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Kafkacat The Cli For Kafka

Mar 27th, 2020 - written by Kimserey with .

Kafka is a widely used message broker platform. Althought very powerful, developping and testing applications that consume or produce Kafka messages can be really painful. In today’s post we will look at kafkacat, a command line tool that will make our life easier when interacting with Kafka.

Install kafkacat

Kafkacat can be install using apt-get or brew on macOS.

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brew install kafkacat

Once installed we then have access to the CLI tool.

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kafkacat -h

List Topics

For the rest of this example, I’ll be connecting to a Kafka broker that I am running locally under localhost:9092.

Listing current topic available on the broker can be achieved with:

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$> kafkacat -L -b localhost:9092

Metadata for all topics (from broker 1001: localhost:9092/1001):
 1 brokers:
  broker 1001 at localhost:9092 (controller)
 2 topics:
  topic "message-topic" with 1 partitions:
    partition 0, leader 1001, replicas: 1001, isrs: 1001
  topic "json-topic" with 1 partitions:
    partition 0, leader 1001, replicas: 1001, isrs: 1001

-L for listing and -b for the broker address.

Start a Producer

A producer in Kafka is a program producing messages into a topic.

We can produce a message with kafkacat with:

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kafkacat -P -b localhost:9092 -t mytopic

And start entering the message on the terminal.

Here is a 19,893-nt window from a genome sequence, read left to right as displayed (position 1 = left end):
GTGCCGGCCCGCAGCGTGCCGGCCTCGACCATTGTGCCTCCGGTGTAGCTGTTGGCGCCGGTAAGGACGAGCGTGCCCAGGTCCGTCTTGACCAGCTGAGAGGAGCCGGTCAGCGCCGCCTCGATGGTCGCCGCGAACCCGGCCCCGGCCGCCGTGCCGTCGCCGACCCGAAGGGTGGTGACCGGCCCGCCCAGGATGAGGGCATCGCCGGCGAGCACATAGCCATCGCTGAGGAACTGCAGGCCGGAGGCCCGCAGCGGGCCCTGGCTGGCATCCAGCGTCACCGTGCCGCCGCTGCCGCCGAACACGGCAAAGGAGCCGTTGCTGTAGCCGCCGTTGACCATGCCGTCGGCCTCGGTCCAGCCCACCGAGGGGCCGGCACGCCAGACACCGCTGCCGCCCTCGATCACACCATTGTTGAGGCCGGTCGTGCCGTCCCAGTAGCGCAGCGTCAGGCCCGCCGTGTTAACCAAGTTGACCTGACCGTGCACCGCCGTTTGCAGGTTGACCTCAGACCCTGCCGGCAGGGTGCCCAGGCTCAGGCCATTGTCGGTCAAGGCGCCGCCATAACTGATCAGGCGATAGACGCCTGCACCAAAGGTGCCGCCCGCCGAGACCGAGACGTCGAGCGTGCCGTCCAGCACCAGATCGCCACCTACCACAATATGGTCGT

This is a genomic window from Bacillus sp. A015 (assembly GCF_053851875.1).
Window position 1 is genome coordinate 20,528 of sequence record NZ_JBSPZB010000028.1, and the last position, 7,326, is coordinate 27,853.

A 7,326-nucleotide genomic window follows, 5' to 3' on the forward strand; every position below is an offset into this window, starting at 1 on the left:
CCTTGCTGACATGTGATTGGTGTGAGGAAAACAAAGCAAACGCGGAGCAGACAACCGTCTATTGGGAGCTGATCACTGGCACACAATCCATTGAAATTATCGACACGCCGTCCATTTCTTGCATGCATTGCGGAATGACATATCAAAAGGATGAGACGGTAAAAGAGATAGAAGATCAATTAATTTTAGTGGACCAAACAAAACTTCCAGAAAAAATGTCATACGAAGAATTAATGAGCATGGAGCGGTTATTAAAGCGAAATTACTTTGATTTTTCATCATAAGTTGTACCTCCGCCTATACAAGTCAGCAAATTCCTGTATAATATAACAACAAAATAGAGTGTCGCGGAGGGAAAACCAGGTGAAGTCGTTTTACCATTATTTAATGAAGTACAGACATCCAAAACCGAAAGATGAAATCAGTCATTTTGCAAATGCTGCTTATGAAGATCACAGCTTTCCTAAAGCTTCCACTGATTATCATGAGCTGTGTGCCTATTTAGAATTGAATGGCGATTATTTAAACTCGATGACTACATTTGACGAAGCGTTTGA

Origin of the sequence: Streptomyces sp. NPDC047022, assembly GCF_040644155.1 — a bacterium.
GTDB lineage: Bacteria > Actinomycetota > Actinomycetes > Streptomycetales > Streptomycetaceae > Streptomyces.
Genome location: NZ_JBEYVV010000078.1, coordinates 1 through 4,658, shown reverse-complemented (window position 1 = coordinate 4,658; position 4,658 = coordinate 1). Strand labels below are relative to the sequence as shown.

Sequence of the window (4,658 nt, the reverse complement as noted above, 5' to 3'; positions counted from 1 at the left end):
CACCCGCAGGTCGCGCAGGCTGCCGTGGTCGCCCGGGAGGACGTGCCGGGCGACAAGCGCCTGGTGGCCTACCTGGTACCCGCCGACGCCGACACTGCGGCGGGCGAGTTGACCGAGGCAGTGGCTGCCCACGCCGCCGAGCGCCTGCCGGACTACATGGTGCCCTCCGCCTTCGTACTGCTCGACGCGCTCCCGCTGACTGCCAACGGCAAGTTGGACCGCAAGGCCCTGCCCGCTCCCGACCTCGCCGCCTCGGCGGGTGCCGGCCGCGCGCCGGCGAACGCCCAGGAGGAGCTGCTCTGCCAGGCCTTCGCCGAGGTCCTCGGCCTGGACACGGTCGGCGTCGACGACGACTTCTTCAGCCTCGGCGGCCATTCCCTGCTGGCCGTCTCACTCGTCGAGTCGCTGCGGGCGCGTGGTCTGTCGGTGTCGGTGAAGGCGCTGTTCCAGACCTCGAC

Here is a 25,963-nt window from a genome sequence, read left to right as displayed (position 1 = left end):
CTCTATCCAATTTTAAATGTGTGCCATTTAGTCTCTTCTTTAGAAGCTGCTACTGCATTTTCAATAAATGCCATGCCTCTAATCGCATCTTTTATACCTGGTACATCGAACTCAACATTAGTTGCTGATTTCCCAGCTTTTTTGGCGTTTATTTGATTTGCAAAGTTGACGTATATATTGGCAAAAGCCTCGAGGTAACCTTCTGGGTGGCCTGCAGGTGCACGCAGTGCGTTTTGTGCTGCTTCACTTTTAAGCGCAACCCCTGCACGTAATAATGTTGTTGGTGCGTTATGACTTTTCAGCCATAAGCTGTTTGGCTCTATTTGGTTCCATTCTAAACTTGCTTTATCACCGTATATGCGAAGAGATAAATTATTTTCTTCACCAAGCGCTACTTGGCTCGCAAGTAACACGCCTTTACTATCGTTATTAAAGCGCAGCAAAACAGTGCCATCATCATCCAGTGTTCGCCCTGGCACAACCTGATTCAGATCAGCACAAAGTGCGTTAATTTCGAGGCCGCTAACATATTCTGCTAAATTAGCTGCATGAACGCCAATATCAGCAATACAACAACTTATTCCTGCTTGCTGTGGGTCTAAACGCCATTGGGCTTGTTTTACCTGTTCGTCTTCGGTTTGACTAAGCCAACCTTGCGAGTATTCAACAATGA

Or we can specify the message from a file:

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kafkacat -P -b localhost:9092 -t mytopic mymessage.json

-P is used to create a producer and -t specifies the topic on which to produce the message. When we don’t provide any further arguments, we will enter an interactive session that allow us to write messages in the shell. Otherwise we can provide a file for example here I have provided a Json file called mymessage.json.

Start a Consumer

Lastly we can consume a particular topic with:

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kafkacat -C -b localhost:9092 -t mytopic

This will read the messages we produced earlier and wait for future messages.

If we wanted to consume till end we could use -e. Or if we wanted to consume a particular number of messages from the end, we could use -o 10 which would read the messages from offset 10, so all messages after position 10 included.

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kafkacat -C -b localhost:9092 -t mytopic -e -o 10

Or we can look for event from the end with -N:

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kafkacat -C -b localhost:9092 -t mytopic -e -o -10

-10 will select the 10 messages from the end.

Using -J we are able to consume the messages and print them with a json envelope:

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$> kafkacat -C -b localhost:9092 -t message-topic -e -J         

{"topic":"message-topic","partition":0,"offset":0,"tstype":"create","ts":1580573567909,"key":null,"payload":"test"}
{"topic":"message-topic","partition":0,"offset":1,"tstype":"create","ts":1580573569101,"key":null,"payload":"test"}
{"topic":"message-topic","partition":0,"offset":2,"tstype":"create","ts":1580573570489,"key":null,"payload":"test"}
% Reached end of topic message-topic [0] at offset 3: exiting

We can see that the timestamps are in milliseconds, using that we are able query range as well using -o [email protected]<ms> -o [email protected]<ms> with s and e being start and end.

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kafkacat -C -b localhost:9092 -t message-topic -e -o [email protected] -o [email protected]

which would query messages from Sat Feb 01 2020 16:12:47 to Sat Feb 01 2020 16:29:40.

Lastly we are also able to specify a specific partition using -p <partition>. And that concludes today’s post!

Conclusion

Today we looked into how we could use kafkacat to quickly interact with a Kafka broker, creating a consumer and a producer. With just those simple tools in our toolbox it allows us to quickly test applications for development that either act as a consumer, or act as a producer. I hope you liked this post and I see you on the next one!

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